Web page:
It’s all been so great and nighmare-ish all at once. I think the most fun I’ve had was a movie that I acted in called, “Who’s Afraid of Vagina Wolf” that’s going to available for streaming this summer. I’m playing the part of Elizabeth Taylor in “Who’s Afraid of Virginia Woolf.” I told the director “I’m not going to play a good actor,” which was great because nothing was too over the top. I could be the most outrageous actor and also the director is a good friend — it was just really a fun set to be on. It was my idea of a good time.
What advice would you give young, queer women who are just starting out in their careers?
Stay passionate. I feel like when I watch “Go Fish” I think, “Wow, we were so passionate about what we were doing I cant believe we actually got that done!” — with no money, no email, no smartphones. It took two years; we broke up, but we were just really passionate about getting this message out there.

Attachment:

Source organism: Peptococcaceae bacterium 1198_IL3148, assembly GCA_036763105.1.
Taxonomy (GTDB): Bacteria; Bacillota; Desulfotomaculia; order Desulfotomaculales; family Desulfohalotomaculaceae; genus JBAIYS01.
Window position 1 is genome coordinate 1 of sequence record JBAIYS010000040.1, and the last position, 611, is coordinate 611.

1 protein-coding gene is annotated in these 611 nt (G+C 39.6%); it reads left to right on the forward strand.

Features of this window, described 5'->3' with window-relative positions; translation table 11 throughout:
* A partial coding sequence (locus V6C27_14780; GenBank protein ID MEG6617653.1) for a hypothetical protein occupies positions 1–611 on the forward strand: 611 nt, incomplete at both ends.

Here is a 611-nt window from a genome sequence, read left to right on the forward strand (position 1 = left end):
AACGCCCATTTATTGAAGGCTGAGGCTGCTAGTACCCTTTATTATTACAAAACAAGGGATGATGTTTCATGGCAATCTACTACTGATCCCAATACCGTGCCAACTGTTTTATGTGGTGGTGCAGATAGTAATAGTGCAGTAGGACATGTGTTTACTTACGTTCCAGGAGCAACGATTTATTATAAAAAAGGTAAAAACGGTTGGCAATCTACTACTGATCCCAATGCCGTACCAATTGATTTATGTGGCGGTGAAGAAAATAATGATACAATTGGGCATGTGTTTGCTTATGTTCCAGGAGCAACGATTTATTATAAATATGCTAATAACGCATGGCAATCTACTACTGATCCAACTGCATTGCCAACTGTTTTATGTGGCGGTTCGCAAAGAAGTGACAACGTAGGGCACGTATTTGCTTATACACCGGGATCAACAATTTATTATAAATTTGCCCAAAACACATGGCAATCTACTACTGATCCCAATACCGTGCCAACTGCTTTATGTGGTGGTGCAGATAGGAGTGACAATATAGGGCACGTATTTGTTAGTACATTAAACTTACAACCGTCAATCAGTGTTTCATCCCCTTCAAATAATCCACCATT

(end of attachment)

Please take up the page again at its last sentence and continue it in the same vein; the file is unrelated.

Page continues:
If you want to make money there are a lot of different ways to do that, but if what you want is to be happy, do what you’re passionate about. In my career I’ve taken jobs because I needed to pay the bills and ultimately that made me miserable and I didn’t do great work. So I try to make sure I don’t do what I love for money. If I do it, I love it and hopefully I make some money.
You’ve been in the entertainment business for over 20 years — what do you want your professional legacy to be?
Surprising! Some filmmakers get stuck doing the same particular genre of film and my work is all so different. I want my legacy to be, “she was good at everything.”
When you say legacy like that it scares me — I’m only 45. I’m extremely confident it’s only going to get better from here. What I’ve done so far, it’s not going to be what I’m known for.